Erotic Tales of Buddhist Enlightenment - OZY | A Modern Media Company

Erotic Tales of Buddhist Enlightenment

Erotic Tales of Buddhist Enlightenment

By Carl Pettit

SourcePublic Domain


Because gratuitous amounts of copulation can lead to wisdom.

By Carl Pettit

When Weiyang Sheng — aka Vesperus — falls under the corrupting influence of the notorious bandit Sai Kunlun, the skilled trickster ruffles Sheng’s feathers by pointing out he’s not a well-endowed man. “You’re only good enough to scratch around between a woman’s pubic hairs,” Kunlun mocks.

Distraught and plagued by a lustful heart, the promising young scholar takes drastic action by undergoing a gruesome surgery: He grafts a dog penis onto his own to increase his girth … and please the ladies. Banned numerous times since it first appeared in the 1600s, The Carnal Prayer Mat (Rouputuan, or 肉蒲團) — despite shockingly graphic descriptions — is perhaps not so much about pornography or literary satire as karmic moderation.

The karmic lesson? Sex should be enjoyed — but only in marriage, and in moderation.

Also known as The Prayer Mat of Flesh, this 17th-century classic of Chinese erotic fiction was written under a pseudonym, so while most scholars attribute it to satirist and writer Li Yu (李漁), there’s lingering debate over its authorship. The story follows Weiyang Sheng in his quest “to be the most brilliant poet in the world” and “to marry the most beautiful girl in the world.” His absurdly comedic journey is rife with satirical jabs at stodgy Confucian norms, the inevitability of karmic retribution and what amounts to an explicit manual about how to engage in all manner of sexual intercourse — delving into the nitty-gritty with anthropological and gynecological detail.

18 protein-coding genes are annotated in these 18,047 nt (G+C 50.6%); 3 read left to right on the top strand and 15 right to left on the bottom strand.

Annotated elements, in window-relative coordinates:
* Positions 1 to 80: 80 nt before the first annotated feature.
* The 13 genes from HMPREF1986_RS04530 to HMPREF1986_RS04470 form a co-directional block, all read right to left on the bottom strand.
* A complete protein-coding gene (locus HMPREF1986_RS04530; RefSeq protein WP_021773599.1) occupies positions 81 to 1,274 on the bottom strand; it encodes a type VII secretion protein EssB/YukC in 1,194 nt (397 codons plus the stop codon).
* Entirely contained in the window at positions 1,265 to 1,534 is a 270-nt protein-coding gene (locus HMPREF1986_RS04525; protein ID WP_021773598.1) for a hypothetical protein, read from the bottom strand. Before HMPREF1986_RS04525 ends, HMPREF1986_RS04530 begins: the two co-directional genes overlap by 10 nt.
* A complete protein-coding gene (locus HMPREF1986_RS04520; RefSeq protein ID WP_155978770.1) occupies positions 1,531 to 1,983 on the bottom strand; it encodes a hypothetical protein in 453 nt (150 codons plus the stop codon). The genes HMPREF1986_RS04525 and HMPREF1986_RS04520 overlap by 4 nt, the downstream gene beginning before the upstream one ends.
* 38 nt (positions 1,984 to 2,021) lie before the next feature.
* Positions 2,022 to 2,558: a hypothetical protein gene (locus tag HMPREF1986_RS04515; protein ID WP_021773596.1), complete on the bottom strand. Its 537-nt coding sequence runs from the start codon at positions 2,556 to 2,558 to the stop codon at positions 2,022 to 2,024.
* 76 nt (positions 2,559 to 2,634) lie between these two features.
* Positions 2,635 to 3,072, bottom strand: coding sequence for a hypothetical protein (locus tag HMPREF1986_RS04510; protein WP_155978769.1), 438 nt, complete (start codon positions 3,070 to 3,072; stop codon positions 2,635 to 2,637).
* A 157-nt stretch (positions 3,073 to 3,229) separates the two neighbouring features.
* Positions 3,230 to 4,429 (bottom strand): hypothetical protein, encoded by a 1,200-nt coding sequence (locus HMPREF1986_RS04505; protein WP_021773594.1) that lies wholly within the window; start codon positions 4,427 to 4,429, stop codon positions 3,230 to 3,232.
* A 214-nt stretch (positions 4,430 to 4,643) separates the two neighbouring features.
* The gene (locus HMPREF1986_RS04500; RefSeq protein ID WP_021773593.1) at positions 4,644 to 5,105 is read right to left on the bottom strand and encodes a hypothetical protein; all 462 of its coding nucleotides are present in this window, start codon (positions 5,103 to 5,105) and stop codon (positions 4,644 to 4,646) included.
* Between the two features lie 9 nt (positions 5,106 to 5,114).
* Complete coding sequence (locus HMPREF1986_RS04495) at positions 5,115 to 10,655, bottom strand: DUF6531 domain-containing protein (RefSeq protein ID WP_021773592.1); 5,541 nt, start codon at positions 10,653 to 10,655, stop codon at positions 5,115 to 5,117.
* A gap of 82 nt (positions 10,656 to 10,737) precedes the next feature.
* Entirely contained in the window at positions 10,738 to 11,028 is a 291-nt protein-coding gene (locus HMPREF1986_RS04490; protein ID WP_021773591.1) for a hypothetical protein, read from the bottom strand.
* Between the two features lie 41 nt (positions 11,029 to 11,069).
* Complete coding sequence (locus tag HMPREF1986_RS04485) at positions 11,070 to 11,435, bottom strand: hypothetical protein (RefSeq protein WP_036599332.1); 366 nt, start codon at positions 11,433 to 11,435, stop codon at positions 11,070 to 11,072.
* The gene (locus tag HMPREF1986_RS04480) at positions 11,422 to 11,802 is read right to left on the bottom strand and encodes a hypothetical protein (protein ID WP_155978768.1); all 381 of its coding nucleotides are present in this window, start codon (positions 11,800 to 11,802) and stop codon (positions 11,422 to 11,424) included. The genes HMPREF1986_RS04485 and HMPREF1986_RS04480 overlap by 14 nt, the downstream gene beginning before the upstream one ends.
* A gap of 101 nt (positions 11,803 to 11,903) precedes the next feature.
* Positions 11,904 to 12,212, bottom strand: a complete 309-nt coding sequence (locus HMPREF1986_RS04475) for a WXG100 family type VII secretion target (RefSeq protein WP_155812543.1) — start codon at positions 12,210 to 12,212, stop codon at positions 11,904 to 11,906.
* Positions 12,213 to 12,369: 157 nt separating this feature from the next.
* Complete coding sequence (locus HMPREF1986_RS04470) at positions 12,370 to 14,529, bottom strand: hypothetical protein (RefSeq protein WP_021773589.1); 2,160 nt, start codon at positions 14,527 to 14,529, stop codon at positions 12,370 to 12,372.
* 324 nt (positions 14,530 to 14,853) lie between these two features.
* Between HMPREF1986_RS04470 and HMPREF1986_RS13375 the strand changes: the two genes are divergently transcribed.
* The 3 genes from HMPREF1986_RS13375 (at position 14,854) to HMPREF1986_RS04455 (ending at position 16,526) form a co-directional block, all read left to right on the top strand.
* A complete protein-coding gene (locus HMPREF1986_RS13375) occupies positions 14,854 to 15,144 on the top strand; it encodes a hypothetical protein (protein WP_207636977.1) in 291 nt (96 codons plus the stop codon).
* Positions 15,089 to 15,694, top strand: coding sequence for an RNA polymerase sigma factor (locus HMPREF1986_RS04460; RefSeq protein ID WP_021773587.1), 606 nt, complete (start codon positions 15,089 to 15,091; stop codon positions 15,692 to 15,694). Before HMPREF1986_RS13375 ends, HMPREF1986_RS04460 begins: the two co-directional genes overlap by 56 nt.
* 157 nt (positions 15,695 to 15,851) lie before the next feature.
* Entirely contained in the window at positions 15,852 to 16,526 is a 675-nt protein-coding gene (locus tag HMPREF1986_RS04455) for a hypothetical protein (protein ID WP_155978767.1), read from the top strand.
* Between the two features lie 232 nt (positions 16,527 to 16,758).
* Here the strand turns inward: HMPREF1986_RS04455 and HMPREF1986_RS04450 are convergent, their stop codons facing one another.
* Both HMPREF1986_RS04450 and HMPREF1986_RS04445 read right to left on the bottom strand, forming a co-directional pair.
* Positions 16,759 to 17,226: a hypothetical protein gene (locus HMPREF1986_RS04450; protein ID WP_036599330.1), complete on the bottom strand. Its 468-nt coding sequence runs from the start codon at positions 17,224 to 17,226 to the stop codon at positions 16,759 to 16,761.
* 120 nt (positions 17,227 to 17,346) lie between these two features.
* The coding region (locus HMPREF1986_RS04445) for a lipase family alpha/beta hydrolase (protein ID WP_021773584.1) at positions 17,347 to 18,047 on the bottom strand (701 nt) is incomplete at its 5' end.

An 1894 illustration of Rouputuan.

Source Public Domain

After a brief stay at a Buddhist monastery, Sheng ignores a monk’s advice to rein in his sexual desires, and soon marries a beauty named Jade Scent and endures her highly ethical, Confucian father — for a time. He eventually joins the bandits, gets his canine penis and makes the ladies howl in bed. But he also revels in group sex and seduces other men’s wives. One of those cuckolded men, Quan Laoshi, seeks revenge by seducing Jade Scent (after Sheng sleeps with his own wife); he knocks her up and sells her to a brothel. Jade Scent learns to paint calligraphy with a brush clenched between her nether regions, and becomes a sought-after paramour. She ends up sleeping with other men whose wives were defiled by Weiyang Sheng, and when he shows up at the brothel, she kills herself out of shame. Sheng ultimately chooses to live as a monk, lopping off his enhanced organ in an attempt to avoid future temptation. 

Keith McMahon, professor of Chinese language and literature at the University of Kansas, believes the novel “is an example of witty and urbane pornography” that features “a sexual anarchy of sorts, but not one that is a sign of social chaos or degeneracy.”

But The Carnal Prayer Mat isn’t for prudes. “Characters engage in varieties of sexual positions, games — as in who can fill the most cups with their fluids — and acrobatics … between one man and multiple women,” McMahon explains. The novel has offended many people over the years, starting with the Qing Dynasty censors who, says McMahon, “saw writings like Rouputuan as emblematic of late Ming decadence,” which they wanted to discourage.

The author introduces the story by directly addressing the reader, explaining that his carnal portrayals were designed to “lure people into reading” the novel through to the end, where they “will understand the meaning of retribution and take heed.” Which is code for using porn to titillate the audience long enough to teach them a karmic lesson: Sex should be enjoyed — but only in marriage, and in moderation.


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